CIANA Explains: What’s Happening with Census 2020?


1950 Census Form, U.S. Census Bureau

In January, U.S. District Judge Jesse Furman of New York ordered a stop on the administration’s plan to use the citizenship question in the 2020 Census. The judge cited several reasons why the question is unconstitutional, arguing that it violates the Administrative Procedure Act, which prevents federal agencies from using their powers in such a way that is “arbitrary and capricious.”

The lawsuit also claims that inclusion of the question would violate the Due Process Clause of the Fifth Amendment. The Due Process Clause of the Fifth Amendment states that an individual has a right to a grand jury, due process of law, and protection from self-incrimination. If an individual were to fill out the 2020 Census citizenship question, it would reveal their status as a documented or undocumented immigrant—and thus would be self- incriminating. Judge Furman argues that the intention to include the question is ultimately “motivated by discrimination against immigrant communities of color.”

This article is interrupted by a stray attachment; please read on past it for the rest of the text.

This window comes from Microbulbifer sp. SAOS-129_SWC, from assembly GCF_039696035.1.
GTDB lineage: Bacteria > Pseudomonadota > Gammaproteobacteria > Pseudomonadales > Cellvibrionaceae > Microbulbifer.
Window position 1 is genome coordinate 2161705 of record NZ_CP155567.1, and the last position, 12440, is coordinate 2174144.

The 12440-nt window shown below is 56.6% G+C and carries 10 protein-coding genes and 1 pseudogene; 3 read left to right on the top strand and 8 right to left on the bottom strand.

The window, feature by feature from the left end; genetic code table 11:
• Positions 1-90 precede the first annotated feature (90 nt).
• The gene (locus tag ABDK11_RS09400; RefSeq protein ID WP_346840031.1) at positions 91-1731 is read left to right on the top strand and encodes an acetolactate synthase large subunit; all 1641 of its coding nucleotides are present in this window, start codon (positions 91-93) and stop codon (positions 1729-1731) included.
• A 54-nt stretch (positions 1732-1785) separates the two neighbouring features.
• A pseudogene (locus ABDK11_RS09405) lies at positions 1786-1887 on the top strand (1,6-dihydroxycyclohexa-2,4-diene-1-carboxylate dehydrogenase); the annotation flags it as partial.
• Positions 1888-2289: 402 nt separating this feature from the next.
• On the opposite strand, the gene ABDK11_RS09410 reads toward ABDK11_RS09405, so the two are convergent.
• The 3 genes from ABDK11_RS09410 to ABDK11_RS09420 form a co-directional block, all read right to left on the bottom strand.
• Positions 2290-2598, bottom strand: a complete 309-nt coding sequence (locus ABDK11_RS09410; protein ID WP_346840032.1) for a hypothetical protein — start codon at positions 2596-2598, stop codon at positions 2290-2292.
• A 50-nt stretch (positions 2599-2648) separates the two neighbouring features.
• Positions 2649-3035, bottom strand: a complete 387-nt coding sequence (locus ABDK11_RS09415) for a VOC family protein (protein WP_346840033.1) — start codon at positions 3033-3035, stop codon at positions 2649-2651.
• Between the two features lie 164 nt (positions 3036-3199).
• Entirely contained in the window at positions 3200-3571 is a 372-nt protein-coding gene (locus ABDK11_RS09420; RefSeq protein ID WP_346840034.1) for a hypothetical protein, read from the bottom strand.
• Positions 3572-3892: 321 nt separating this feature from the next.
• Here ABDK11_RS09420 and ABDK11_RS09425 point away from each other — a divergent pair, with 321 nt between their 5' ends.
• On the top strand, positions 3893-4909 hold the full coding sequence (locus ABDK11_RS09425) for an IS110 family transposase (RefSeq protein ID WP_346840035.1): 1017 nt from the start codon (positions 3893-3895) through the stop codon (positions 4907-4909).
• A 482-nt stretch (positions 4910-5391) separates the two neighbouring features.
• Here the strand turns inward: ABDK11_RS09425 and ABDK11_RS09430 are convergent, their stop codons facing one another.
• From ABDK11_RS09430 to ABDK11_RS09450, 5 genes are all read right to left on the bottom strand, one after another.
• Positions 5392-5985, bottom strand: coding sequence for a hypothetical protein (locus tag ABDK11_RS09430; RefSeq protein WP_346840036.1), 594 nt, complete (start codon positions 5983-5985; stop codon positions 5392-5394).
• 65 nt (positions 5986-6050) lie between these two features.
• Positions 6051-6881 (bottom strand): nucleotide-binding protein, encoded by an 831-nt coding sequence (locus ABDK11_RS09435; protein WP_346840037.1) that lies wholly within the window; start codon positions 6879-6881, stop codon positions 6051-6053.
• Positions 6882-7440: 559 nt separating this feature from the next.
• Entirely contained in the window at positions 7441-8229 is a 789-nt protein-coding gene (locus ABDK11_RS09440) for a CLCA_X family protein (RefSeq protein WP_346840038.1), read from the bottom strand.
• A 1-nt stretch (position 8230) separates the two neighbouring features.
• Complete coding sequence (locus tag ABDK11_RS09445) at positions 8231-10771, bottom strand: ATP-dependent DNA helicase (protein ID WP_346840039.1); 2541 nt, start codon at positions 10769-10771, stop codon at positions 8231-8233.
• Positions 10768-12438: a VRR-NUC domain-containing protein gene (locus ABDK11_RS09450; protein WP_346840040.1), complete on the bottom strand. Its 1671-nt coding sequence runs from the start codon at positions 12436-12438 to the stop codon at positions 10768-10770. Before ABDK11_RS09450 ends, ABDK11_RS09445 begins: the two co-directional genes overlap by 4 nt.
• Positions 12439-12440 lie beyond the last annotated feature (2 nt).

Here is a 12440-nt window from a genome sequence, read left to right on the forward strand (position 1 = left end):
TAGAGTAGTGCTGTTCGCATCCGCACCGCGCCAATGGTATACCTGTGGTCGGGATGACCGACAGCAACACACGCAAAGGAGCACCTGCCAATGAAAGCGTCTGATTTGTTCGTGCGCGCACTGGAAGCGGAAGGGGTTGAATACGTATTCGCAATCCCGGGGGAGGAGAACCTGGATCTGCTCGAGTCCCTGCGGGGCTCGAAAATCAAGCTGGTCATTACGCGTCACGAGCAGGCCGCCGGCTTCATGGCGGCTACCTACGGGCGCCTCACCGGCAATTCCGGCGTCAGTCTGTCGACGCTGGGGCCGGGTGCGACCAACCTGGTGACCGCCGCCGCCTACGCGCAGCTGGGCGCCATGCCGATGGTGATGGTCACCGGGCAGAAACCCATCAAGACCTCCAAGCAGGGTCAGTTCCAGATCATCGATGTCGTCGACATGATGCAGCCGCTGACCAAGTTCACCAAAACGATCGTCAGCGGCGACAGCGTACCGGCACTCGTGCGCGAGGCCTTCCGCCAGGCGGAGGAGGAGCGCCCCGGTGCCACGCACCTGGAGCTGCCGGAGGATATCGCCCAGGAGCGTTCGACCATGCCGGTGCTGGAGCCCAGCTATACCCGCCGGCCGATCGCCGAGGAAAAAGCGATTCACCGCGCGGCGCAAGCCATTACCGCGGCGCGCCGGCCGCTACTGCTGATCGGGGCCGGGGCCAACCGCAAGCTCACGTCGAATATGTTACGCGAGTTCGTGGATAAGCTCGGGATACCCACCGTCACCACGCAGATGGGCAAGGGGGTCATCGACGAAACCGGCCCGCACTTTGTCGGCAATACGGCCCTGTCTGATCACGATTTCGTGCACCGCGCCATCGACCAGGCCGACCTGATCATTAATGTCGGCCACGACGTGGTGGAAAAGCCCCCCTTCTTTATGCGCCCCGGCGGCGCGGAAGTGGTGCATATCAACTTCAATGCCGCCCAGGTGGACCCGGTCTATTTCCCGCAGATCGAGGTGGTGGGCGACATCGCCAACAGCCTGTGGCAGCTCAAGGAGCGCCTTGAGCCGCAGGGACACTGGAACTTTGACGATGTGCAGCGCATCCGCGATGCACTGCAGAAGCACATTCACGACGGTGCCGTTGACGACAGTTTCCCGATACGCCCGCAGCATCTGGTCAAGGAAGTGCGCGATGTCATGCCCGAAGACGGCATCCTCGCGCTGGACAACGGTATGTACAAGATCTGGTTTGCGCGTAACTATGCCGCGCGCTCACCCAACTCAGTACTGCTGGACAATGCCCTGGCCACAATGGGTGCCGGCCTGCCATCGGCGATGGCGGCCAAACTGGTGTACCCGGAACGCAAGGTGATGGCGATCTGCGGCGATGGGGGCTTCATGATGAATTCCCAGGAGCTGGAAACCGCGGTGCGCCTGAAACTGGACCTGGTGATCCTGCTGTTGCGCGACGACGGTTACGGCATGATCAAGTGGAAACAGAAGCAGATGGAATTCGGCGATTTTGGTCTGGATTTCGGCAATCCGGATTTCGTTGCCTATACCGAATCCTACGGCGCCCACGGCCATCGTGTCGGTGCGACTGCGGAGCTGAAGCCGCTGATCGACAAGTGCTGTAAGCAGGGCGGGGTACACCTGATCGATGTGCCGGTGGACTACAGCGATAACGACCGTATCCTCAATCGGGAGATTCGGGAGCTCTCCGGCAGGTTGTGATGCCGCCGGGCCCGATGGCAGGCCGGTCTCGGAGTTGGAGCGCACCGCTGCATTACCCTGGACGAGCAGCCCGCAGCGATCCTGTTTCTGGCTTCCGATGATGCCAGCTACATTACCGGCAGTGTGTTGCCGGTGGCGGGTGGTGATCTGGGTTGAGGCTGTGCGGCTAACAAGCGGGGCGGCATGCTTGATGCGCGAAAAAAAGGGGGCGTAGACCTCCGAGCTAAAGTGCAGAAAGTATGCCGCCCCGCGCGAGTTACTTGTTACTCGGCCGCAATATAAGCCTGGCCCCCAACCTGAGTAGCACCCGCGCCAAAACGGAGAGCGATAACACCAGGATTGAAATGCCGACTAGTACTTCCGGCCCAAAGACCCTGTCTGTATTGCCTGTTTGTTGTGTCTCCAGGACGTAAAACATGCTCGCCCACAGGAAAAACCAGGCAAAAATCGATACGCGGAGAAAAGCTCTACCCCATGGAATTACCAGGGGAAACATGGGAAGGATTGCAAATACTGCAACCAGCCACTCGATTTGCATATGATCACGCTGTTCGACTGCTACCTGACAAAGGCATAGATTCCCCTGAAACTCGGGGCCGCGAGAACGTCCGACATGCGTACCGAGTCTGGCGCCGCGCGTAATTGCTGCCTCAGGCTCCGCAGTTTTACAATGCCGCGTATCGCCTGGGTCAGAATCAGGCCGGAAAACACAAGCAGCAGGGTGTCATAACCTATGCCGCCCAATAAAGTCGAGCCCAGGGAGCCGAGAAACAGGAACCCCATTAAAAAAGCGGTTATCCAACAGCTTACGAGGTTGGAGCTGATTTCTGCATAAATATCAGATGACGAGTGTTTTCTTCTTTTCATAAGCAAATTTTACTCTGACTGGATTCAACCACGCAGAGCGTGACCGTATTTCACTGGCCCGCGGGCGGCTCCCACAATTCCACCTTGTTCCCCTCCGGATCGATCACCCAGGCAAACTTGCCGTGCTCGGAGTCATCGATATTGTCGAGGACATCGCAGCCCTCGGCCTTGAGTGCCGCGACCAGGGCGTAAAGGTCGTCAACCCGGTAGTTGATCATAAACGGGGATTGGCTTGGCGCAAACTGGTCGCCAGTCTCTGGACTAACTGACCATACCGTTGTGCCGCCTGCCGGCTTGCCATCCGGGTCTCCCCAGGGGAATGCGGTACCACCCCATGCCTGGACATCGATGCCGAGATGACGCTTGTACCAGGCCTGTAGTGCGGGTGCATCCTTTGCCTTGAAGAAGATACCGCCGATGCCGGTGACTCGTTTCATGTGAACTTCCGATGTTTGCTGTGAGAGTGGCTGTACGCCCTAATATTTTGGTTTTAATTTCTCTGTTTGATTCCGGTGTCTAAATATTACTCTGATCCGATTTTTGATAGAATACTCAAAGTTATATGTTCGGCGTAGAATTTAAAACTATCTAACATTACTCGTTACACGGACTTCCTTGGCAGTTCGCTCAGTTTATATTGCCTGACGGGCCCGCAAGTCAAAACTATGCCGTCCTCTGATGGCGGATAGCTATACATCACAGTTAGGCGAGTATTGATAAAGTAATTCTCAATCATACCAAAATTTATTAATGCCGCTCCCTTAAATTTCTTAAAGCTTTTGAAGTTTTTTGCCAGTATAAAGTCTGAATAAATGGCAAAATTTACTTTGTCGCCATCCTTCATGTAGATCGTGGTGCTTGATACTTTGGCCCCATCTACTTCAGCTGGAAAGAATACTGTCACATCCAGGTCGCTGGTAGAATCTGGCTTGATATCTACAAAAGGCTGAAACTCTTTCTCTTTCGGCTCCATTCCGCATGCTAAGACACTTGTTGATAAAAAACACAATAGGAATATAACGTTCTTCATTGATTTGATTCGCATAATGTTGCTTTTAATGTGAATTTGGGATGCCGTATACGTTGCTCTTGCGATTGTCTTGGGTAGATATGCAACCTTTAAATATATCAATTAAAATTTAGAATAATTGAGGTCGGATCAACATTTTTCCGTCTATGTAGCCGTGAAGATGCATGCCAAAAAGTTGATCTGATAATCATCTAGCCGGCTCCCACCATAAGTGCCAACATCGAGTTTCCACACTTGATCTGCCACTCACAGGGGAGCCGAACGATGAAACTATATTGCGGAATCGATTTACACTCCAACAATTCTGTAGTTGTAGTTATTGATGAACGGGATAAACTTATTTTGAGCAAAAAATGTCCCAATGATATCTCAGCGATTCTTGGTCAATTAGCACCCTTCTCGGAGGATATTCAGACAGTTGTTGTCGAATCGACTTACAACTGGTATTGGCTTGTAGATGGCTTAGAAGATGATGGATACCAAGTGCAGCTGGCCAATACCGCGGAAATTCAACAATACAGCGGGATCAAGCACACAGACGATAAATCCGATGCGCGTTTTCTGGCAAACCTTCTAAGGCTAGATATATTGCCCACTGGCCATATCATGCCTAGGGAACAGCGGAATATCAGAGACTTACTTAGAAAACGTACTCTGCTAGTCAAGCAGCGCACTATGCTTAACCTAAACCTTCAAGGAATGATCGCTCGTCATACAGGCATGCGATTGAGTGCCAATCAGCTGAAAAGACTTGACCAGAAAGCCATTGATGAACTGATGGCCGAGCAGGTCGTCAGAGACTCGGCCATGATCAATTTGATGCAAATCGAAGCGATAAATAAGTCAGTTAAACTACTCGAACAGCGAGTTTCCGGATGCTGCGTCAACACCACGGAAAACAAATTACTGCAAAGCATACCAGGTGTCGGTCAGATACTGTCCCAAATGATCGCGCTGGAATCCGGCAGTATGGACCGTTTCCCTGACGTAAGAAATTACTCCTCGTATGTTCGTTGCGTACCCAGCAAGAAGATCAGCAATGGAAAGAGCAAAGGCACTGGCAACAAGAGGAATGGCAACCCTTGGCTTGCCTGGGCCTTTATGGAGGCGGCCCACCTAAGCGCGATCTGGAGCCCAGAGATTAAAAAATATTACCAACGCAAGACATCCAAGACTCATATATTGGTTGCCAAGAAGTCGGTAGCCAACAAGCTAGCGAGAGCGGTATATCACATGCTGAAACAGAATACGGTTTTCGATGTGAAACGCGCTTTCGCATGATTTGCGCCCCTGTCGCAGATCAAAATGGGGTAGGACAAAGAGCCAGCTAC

Following the blocking of the question, the Trump administration filed an appeal with the 2nd U.S. Circuit Court of Appeals, requesting a review of Judge Furman’s ruling. The Supreme Court has agreed to a hearing this April and will make a decision regarding the constitutionality of the question in June.